The new and old Magnificent Seven
Writer: Casey Lee
Who is your favourite Magnificent Seven?
Although it was a remake from the masterpiece by Akira Kurosawa, "The Magnificent Seven" has since become one of the most iconic Western from Hollywood that it's almost quite surprising that it has taken this long for it to be remade (maybe because of the sequels). What is even more surprising though is that when director Antoine Fuqua was announced to do the remake, and presented a much more diverse cast to don the hats of the new Seven, it had received far less backlash than other classical franchises that have been reimagined of late.
While we can only say that much has changed in the Hollywood landscape in the 50 years between the original "The Magnificent Seven" and this upcoming remake, not only since the decline of the Western since the 60s and 70s, but also the political and cultural correctness in having a black director helming a remake starring less than seven white cowboys. However, that doesn't mean that the remake would be changing any tropes that made the original all so memorable with its cast of characters, with their characteristics.
In case anyone gets confused as to who are the new Magnificent Seven and have watched the original, we make our own comparisons as to who we believe are embodying the spirit of the original Seven.
Being the one who brings together his small band of misfits, the leader is the essential leading role in both versions of "The Magnificent Seven". In the 1960 version, that role is played by Yul Brynner as Cajun gunslinger Chris Adams, who is at first apprehensive of being hired to defend the Mexican village, but has a change of heart afterwards. For the 2016 remake, that role is taken by none other than Denzel Washington as Sam Chisolm, who is not a gun-for-hire but a warranted peacekeeper and bounty hunter, who takes on the job and goes out to find some extra help to assemble the new Seven.
As the second-in-command, the drifter in "The Magnificent Seven" from 1960 was played by a commanding Steve McQueen as Vin. Commanding his own strong following for the 2016 remake, after a few successful major appearances, is Chris Pratt, who takes the drifter role as Josh Farraday. Both characters share a similar backstory as drifters with a penchant for gambling, but while Vin and Farraday are seasoned gunslingers in their own right, Josh also has an unhealthy obsession with explosives.
In the 1960's "The Magnificent Seven", Charles Bronson's hardy eccentric millionaire Bernardo O' Reilly is actually of Irish and Mexican descent, who has fallen on hard times to join the Seven. For the 2016 version, we have Manuel Garcia-Rulfo as Vasquez; a ruthless and shameless Mexican outlaw, who has always lived on the fringes of civilisation. While Vasquez may not seem like an honourable man as his 1960 counterpart, we have some faith that he would be one of the more likable characters among the new Seven, if not to the children.
The Haunted One
As one of the greatest gunslingers in the West, Lee is a skittish paranoid who is haunted by his nightmares from the firefights he has been in. Played by Robert Vaughn in "The Magnificent Seven" of 1960, Lee can be a cold-blooded killer once he has shaken off his nerves. Although Ethan Hawke's Goodnight Robicheaux may not share Lee's dandy fashion sense, he is also haunted by his own demons for being the best sharpshooter in the Confederate army dubbed as the Angel of Death. Robicheaux is also going through a personal crisis when he joins the Seven, but wait till he lets loose those kills from a distance when the time comes.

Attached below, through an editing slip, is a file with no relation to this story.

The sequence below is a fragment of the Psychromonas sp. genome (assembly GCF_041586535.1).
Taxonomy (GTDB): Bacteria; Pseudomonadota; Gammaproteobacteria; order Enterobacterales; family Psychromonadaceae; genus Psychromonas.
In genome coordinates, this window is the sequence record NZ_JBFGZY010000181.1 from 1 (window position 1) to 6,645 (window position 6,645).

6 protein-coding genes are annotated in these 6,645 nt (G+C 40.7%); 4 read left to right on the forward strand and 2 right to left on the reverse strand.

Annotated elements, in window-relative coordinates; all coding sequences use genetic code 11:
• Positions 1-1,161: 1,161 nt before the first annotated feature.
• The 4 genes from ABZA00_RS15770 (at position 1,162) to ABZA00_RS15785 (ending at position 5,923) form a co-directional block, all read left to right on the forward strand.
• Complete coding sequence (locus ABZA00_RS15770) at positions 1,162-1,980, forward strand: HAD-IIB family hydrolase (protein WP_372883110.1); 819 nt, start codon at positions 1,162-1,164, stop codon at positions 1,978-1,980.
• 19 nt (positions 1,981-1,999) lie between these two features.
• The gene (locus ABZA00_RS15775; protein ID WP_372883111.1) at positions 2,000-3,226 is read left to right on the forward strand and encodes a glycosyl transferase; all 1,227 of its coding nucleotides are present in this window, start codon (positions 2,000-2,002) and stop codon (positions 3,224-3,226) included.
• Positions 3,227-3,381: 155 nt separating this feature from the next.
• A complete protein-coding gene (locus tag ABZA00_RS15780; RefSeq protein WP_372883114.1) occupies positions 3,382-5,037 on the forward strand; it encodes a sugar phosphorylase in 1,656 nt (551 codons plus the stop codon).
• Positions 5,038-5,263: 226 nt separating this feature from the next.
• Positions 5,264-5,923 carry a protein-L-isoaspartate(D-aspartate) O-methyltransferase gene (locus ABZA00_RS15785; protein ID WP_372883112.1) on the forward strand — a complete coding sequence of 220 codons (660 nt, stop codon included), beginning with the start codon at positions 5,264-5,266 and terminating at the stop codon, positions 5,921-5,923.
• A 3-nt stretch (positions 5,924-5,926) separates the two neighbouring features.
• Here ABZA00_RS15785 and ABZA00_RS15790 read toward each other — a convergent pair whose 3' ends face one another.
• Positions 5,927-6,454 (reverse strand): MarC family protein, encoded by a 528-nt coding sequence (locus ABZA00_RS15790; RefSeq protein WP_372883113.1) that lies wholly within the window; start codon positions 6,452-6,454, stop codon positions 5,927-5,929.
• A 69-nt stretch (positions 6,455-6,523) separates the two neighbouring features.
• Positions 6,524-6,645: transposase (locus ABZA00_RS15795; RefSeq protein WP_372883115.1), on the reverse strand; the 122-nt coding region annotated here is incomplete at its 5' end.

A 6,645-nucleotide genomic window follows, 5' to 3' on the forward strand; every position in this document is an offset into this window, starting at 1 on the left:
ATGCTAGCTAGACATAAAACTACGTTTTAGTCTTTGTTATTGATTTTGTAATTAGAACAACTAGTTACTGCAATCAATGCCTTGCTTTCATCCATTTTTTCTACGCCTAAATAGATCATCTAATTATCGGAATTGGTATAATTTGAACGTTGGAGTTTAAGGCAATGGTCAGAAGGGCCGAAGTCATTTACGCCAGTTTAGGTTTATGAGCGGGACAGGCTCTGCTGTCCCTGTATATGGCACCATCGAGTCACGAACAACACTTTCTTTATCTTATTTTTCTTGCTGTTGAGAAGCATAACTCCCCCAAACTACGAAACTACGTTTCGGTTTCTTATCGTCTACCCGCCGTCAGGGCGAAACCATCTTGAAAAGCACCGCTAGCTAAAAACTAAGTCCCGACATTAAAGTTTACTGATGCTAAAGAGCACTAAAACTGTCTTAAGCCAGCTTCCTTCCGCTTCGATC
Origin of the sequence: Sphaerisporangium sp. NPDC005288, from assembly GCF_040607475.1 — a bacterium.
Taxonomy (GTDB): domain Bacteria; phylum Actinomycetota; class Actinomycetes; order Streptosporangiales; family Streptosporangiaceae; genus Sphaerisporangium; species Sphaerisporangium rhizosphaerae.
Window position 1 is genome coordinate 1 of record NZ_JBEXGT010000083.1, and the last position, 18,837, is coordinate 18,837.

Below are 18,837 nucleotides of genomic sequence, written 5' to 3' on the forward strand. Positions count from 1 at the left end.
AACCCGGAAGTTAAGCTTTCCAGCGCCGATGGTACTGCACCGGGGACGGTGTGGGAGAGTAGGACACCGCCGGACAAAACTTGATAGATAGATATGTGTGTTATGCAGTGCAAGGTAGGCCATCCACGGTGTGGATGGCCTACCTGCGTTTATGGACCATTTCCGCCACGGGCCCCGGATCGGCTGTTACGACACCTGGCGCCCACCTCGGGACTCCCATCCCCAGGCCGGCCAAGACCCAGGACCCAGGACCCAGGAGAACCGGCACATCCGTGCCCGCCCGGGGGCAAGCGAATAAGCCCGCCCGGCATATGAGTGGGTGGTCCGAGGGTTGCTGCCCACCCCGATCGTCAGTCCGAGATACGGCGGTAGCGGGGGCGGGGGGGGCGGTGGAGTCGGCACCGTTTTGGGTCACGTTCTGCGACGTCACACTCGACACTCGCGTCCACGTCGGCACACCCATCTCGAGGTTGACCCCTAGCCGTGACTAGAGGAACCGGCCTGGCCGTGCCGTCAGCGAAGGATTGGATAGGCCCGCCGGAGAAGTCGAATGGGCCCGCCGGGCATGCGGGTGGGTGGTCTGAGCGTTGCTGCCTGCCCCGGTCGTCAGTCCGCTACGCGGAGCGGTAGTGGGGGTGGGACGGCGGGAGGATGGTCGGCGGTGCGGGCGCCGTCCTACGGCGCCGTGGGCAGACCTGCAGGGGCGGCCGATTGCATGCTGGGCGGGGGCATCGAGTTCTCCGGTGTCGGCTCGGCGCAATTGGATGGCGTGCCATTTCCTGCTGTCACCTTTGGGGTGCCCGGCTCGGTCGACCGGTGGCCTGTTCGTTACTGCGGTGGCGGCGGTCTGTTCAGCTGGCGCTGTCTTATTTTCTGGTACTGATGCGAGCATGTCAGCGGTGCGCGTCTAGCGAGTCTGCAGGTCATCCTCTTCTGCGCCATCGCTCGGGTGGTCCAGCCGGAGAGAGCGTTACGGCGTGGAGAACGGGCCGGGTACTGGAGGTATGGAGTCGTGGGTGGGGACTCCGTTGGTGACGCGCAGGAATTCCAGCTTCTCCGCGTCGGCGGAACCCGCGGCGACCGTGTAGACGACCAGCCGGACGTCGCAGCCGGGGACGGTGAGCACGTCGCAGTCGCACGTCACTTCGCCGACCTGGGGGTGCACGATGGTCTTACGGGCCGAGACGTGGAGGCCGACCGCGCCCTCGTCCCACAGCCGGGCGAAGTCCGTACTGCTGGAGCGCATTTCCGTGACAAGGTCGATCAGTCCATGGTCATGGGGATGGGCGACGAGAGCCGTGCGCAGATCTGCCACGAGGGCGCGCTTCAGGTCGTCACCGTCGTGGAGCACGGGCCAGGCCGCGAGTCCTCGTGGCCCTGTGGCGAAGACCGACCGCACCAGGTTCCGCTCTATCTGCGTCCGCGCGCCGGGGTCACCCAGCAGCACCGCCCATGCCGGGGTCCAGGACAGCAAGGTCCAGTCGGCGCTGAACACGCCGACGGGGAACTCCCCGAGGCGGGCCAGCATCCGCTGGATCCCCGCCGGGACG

Not everyone in the Seven is made to be heroes. Harry Lucky is a greedy treasure hunter who is only in for the job to make some serious money. Played by Brad Dexter in 1960's "The Magnificent Seven", Lucky is much better with his wits than his gun as his weapon. Although he doesn't have any similarities with our pick for his counterpart, but we think Vincent D'Onofrio's hunter Jack Horne is paired with Lucky as his complete opposite. A self-sufficient and good-to-honest man who lives in the Wild West before he is bullied out of all of his possessions, Horne replaces Lucky's scheming ways with his righteous fury, but they are both the everyday man to serve as stand-ins for us.
The Knife Wielder
One of the most iconic characters among the Seven played by James Coburn, Britt is one who lets his knives do more of the talking than his actual lines in 1960's "The Magnificent Seven". That similarity is too hard to miss with Byung-hun Lee as Billy Rocks, who employs a larger range of sharp edges, but is not afraid to use a revolver or a rifle. Hopefully, Rocks would have more lines in the 2016 remake than Britt's 11 that is spoken throughout the original "The Magnificent Seven".
As the youngest one of the Seven, Chico joins to learn to be the fastest hands with the gun, and to gain experience from the best that has been assembled. On the other hand, Red Harvest is a young Comache warrior who has been pointed to follow a different path by his elders, one that leads him to follow the other six to find more experience. While Martin Sensmeier as Red Harvest, is not Horst Buchholz as the nicknamed kid by any stretch of the imagination, they both are almost accidental members of the Seven, and their inexperience in the ways of the world is what that bonds them.
Cinema Online, 17 September 2016